Author: Jonathan Shieber

6d.ai opens up its beta

TECHCRUNCH After wrestling with the development of a technology that would create a three dimensional map of the physical world for over a decade, the team at 6D.ai is finally ready to open up its toolkit to developers that the company says has done exactly that. When company chief executive Matt Miesnieks announced the launch of 6D in March, he laid out a vision for its growth that had three goals. The company would build APIs to capture the three-dimensional geometry of the world; it would apply that three dimensional data to build semantic APIs so applications can understand...

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Building a great startup requires more than genius and a great invention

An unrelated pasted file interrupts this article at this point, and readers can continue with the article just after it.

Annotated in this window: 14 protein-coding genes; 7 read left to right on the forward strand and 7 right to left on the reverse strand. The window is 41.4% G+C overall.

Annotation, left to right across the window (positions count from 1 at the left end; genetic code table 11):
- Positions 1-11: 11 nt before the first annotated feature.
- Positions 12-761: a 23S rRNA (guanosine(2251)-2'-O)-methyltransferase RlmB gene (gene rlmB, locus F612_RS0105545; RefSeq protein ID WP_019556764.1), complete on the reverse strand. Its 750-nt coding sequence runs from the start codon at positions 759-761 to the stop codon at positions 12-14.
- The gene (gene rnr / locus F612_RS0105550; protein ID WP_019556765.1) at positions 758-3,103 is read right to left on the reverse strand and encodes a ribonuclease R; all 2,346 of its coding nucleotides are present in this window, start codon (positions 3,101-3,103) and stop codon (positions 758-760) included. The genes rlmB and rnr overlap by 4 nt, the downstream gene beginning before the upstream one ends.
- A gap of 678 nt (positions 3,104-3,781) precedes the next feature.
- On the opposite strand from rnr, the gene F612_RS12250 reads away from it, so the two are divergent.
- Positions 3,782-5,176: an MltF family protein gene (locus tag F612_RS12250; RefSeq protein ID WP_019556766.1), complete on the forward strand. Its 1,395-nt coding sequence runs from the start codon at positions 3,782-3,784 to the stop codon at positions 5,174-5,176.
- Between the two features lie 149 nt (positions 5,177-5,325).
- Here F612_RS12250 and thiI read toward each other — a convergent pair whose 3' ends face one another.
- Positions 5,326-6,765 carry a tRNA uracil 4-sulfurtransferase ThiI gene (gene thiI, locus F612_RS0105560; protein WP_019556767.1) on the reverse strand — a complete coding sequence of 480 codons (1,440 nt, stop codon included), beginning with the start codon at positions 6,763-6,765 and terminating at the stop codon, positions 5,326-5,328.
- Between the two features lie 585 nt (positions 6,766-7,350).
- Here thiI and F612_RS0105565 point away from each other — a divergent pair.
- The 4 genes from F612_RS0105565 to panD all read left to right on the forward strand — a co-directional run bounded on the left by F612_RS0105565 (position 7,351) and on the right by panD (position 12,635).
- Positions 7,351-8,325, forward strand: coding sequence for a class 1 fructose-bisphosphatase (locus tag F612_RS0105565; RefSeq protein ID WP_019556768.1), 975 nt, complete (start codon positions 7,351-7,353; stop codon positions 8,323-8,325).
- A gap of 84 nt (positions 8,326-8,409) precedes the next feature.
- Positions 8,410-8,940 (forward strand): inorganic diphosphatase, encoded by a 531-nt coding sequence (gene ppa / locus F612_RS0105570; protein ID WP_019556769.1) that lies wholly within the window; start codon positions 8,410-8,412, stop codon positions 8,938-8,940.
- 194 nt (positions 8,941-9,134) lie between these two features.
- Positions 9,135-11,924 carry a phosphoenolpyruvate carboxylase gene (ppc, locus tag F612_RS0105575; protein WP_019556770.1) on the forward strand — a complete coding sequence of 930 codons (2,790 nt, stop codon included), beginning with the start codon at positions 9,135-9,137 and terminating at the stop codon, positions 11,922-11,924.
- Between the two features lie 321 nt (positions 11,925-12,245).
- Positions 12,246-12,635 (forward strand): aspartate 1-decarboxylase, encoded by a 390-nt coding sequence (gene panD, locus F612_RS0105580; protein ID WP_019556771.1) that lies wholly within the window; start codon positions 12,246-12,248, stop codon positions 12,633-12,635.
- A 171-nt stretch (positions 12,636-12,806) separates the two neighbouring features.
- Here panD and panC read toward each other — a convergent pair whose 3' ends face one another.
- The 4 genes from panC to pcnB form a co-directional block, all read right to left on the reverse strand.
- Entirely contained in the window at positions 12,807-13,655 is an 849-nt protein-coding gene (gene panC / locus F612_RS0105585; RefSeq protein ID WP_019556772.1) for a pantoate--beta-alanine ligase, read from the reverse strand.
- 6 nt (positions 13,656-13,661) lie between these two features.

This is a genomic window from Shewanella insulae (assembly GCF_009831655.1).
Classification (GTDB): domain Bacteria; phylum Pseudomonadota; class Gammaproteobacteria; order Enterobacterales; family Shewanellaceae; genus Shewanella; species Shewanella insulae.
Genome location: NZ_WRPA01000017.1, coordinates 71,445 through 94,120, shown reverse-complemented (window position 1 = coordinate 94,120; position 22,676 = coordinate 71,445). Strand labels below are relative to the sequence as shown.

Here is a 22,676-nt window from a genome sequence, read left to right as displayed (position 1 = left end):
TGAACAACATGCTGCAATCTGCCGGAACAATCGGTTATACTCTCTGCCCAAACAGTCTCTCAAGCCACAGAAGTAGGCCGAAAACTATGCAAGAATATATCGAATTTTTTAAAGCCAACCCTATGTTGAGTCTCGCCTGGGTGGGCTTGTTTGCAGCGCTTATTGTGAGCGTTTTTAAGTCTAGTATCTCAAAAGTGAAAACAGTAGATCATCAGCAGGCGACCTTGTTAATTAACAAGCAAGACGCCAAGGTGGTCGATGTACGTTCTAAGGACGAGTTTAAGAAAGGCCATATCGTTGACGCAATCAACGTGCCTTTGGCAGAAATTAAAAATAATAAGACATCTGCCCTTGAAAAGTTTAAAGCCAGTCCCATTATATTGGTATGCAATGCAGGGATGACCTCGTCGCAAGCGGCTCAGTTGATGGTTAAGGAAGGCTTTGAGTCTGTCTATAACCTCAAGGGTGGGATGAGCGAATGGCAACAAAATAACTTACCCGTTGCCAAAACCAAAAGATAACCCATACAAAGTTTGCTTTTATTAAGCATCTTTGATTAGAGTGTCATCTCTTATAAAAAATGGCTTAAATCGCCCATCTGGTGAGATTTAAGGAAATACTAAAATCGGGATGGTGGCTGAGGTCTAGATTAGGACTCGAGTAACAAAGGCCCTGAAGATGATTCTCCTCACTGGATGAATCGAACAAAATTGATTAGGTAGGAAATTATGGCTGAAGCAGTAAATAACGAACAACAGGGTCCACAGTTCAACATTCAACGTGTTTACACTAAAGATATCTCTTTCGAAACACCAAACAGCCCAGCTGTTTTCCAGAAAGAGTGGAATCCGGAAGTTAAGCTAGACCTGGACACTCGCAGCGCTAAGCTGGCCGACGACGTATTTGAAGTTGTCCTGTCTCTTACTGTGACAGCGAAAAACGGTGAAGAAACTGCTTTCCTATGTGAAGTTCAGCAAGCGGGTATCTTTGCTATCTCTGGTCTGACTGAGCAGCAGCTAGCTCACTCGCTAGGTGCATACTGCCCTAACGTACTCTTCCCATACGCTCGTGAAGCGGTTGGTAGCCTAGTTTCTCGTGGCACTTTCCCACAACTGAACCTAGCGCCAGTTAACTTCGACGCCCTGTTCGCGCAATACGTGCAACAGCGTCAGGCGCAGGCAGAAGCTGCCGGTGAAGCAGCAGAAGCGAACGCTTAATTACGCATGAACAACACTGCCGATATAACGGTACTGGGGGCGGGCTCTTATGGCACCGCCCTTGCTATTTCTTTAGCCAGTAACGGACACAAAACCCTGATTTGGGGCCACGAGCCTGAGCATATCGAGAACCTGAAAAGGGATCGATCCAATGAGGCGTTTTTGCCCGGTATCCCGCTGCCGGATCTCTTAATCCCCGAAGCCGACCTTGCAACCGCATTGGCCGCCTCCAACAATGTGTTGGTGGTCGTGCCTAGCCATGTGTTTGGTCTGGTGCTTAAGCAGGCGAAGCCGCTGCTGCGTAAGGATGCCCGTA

TECHCRUNCH Shahin Farshchi Contributor More posts by this contributor Investing in frontier technology is (and isn’t) cleantech all over again The dos and don’ts of crafting frontier-tech companies Many entrepreneurs assume that an invention carries intrinsic value, but that assumption is a fallacy. Here, the examples of the 19th and 20th century inventors Thomas Edison and Nikola Tesla are instructive. Even as aspiring entrepreneurs and inventors lionize Edison for his myriad inventions and business acumen, they conveniently fail to recognize Tesla, despite having far greater contributions to how we generate, move, and harness power. Edison is the exception, with the legendary penniless Tesla as the norm. Universities are the epicenter of pure innovation research. But the reality is that academic research is supported by tax dollars. The zero-sum game of attracting government funding is mastered by selling two concepts: Technical merit, and and broader impact toward benefiting society as a whole. These concepts are usually at odds with building a company, which succeeds only by generating and maintaining competitive advantage through barriers to entry. In rare cases, the transition from intellectual merit to barrier to entry is successful. In most cases, the technology, though cool, doesn’t give the a fledgling company the competitive advantage it needs to exist among incumbents, and inevitable copycats. Academics, having emphasized technical merit and broader impact to attract support for their research, often fail...